The no parking signs say Monday-Saturday, but they just put them up today and today is Wednesday… so does that mean it’s for the remainder of the week or does this whole inconvenient ordeal begin on Monday?
Roger Penske says the roar and excitement of the Grande Prix is coming back to the Motor City with his full support. Mayor Bing says this is a great day for Detroit and a key part of our recent winning streak!
If there’s one thing I know from growing up in the Detroit area, it’s that the Somerset Collection Mall is the destination for shopping. When I’m visiting home, I’m either planning a trip to Somerset or talking to someone who is about to go there. (You seriously cannot have a conversation without the word “Somerset” somehow making a cameo.) So I was psyched when I could finally tell everyone from my hometown that we were finally opening a Madewell there (in the old North Face space). It was like the ultimate talking point (they’ve all heard enough about my dog, anyway). So in honor of Madewell’s Detroit-area debut (today, yay!), here are a few of my all-time favorite local spots and hometown heroes.
1. Commonwealth Coffee — I make it a point to get a C-latte within 24 hours of landing at Metro Airport.
2. Avalon Bakery — An amazing organic bakery in the Cass Corridor (i.e., smack-dab in the middle of downtown). Seriously good bread and vibes.
3. While you’re in the ’hood, stop by Pewabic Potteryto check out their famous colored tiles.
4. Mae’s — A supercute retro diner (also my brother’s favorite new lunch spot).
5. Indian Village — It’s fun to take a Sunday fall drive around this historic neighborhood. Fun fact: Jack White lived in a turn-of-the-century manse here for a few years.
6. The Motown Museum — Two unassuming houses filled with Detroit’s amazing musical history. Don’t miss the studio tour, where the original sheet music for “My Girl” still sits on the piano (I got chills the first time I saw it).
7. Still hungry? Head over to Ronin for delicious sushi or go straight for dessert and get a Sanders hot fudge cream puff atThe Hill.
8. Detroit Eastern Market — My mom used to go every weekend to pick up plants and fresh produce, and now they’ve invited the coolest local food trucks to gather there on Tuesdays. This is so great for the city and, selfishly, for me (looks like I’ll be taking a long weekend home soon).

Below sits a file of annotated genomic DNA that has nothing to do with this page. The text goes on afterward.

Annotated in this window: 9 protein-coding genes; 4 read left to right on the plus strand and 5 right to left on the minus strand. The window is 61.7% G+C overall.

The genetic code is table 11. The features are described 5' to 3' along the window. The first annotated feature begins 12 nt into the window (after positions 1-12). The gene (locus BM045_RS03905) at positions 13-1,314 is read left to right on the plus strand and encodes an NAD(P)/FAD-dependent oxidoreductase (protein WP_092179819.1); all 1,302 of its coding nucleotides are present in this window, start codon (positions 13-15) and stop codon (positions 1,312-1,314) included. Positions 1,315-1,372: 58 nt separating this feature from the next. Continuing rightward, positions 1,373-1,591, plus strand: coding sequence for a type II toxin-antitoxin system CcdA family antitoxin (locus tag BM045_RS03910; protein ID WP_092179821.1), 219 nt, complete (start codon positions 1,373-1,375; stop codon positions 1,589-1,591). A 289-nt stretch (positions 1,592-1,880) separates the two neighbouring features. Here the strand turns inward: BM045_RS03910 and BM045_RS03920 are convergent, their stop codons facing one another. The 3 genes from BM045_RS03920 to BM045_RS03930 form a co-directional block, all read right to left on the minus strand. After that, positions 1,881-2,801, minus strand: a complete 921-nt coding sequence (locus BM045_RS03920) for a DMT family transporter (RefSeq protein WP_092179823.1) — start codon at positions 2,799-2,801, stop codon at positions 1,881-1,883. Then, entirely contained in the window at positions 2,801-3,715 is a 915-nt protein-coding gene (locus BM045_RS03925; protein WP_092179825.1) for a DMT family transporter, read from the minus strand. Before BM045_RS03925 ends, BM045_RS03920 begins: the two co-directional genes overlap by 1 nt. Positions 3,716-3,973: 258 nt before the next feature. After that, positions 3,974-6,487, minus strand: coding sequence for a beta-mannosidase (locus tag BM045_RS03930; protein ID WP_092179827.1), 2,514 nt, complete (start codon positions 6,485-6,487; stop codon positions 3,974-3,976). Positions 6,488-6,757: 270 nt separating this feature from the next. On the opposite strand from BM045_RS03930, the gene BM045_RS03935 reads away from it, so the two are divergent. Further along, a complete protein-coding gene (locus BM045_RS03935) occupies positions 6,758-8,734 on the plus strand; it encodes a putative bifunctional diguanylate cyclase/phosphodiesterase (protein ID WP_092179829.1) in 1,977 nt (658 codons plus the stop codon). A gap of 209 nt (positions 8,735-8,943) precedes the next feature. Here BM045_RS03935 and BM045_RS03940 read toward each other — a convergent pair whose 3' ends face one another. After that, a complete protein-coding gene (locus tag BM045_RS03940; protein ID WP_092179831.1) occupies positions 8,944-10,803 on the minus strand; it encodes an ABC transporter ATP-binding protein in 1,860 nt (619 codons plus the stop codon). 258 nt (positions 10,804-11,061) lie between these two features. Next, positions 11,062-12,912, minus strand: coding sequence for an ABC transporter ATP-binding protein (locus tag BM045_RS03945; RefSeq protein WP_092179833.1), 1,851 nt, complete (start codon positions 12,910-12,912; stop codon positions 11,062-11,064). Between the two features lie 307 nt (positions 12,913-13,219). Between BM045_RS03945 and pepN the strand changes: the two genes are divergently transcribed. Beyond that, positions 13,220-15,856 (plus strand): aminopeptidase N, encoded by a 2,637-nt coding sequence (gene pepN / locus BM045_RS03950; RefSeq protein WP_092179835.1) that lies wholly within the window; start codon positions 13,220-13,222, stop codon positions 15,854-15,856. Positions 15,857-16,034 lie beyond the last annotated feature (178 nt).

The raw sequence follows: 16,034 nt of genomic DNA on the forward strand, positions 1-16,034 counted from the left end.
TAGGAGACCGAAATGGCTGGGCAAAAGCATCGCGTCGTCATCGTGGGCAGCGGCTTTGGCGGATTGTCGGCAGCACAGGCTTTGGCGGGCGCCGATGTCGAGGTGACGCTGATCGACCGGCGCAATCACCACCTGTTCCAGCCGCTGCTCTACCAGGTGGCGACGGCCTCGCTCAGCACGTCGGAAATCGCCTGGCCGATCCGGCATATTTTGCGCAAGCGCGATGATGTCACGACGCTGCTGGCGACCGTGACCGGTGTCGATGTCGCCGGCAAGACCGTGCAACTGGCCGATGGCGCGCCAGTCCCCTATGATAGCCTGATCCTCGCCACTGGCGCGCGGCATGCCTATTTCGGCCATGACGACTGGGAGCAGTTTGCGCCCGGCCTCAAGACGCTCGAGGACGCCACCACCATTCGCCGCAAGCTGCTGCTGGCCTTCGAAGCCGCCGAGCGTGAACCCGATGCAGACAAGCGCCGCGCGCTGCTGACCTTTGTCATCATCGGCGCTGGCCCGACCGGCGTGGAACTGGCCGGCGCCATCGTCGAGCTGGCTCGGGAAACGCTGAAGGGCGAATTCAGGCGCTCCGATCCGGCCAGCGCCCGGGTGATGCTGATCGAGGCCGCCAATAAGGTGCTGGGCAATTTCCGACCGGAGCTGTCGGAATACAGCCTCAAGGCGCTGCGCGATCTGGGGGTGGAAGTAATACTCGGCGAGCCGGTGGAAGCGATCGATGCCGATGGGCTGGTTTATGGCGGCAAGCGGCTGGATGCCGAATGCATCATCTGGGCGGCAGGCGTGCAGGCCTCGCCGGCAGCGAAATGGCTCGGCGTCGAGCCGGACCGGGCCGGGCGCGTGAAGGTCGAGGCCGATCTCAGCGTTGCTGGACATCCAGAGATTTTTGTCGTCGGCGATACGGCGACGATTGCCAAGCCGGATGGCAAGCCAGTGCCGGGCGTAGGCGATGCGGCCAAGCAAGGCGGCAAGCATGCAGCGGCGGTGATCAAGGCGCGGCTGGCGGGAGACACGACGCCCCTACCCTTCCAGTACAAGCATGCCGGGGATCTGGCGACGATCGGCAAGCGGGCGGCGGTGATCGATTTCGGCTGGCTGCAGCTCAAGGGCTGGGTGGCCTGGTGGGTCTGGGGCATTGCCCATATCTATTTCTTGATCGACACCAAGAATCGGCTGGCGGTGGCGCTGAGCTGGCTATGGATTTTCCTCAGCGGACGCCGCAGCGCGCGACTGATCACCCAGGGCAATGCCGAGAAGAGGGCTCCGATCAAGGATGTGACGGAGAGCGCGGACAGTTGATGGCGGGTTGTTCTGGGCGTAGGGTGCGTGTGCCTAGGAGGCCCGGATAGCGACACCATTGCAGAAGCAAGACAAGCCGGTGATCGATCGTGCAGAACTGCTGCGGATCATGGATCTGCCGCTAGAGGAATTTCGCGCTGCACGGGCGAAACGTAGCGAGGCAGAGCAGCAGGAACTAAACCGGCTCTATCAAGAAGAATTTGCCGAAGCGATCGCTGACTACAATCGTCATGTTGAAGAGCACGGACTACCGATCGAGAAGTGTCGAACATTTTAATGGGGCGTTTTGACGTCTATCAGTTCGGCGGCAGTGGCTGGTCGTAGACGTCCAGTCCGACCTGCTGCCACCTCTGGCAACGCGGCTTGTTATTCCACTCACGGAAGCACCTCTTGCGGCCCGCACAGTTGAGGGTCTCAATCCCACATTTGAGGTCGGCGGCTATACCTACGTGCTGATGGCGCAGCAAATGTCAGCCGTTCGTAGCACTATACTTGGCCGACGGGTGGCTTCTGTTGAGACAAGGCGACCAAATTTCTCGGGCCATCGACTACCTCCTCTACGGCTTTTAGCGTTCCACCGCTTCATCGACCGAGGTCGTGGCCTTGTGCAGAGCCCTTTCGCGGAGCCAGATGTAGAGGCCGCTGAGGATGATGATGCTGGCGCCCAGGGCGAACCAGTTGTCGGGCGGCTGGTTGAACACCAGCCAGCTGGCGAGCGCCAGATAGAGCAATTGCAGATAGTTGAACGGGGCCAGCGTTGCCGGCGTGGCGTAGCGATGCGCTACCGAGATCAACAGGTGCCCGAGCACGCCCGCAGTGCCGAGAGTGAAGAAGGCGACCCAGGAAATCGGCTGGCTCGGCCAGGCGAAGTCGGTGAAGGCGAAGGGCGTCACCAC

Newly Announced Corktown Bed and Breakfast Is the Next Step In Michigan Avenue's Ongoing Makeover
Recognize the building above on Michigan Ave? Until earlier this summer, it was the office of O’Connor Real Estate on the first floor and home to Slows BBQ owner Phil Cooley on the second floor. Now O’Connor is two doors down on the other side of Astro coffee and this space is being primed to become the next big thing for Corktown. And by big thing, we mean little twee thing. Meghan McEwan announced on her super chic blog designtripper yesterday that she will create a bed and breakfast in the second floor apartment. It’s going to be tiny (two rooms!) but it might change the game in Detroit tourism. The B&B will offer the full neighborhood immersion experience, showing out-of-towners a different side of the city than the big downtown chain hotels. She’s calling it Honor + Folly.
Location, location, location! Honor + Folly is important because itcompletes a power play of changes down its Michigan Ave block. More than any other street in the city, this one is making a serious effort to have it all and the addition of a place to stay might be a feather in its cap. Let’s start at the far left. Slows BBQ is undoubtedly the rallying-call that brings locals and tourists together over deliciousness. Not to mention it has been a major player in Corktown redevelopment and will eventually expand into the first floor under Honor + Folly, to the right. Moving down the block, they’ll also be next to Astro Coffee, whose summer opening might be the most press-lavished event the city has ever seen in caffeination. Next up, we’ve got the new O’Connor location. No big changes there, but in terms of the Detroit real estate game, this power player for the neighborhood has been working hard at bringing in new residents. Skip past the bars and what you see at the end is an old Pawn Shop space that’s been bought by several partners such as Phil Cooley and Toby Barlow (an author, Ad man, and local celebrity) for development into a restaurant. What the addition of two hip bedrooms means is that this block is officially a highly-sought destination. Because you don’t open something super cute in places that make the rest of the world afraid of Detroit. Meghan has already booked her first guests and it doesn’t open until mid-November. Stay tuned for interior design obsessions and opening buzz!
"Today marks the next step in the effort to transform downtown Detroit into a work, live and play epicenter where young professionals come to plant roots and grow their careers,” said Dan Gilbert, Founder and Chairman of Quicken Loans, the nation’s largest online home lender. “More and more people, investors and businesses are joining the initiative to build something very special here.”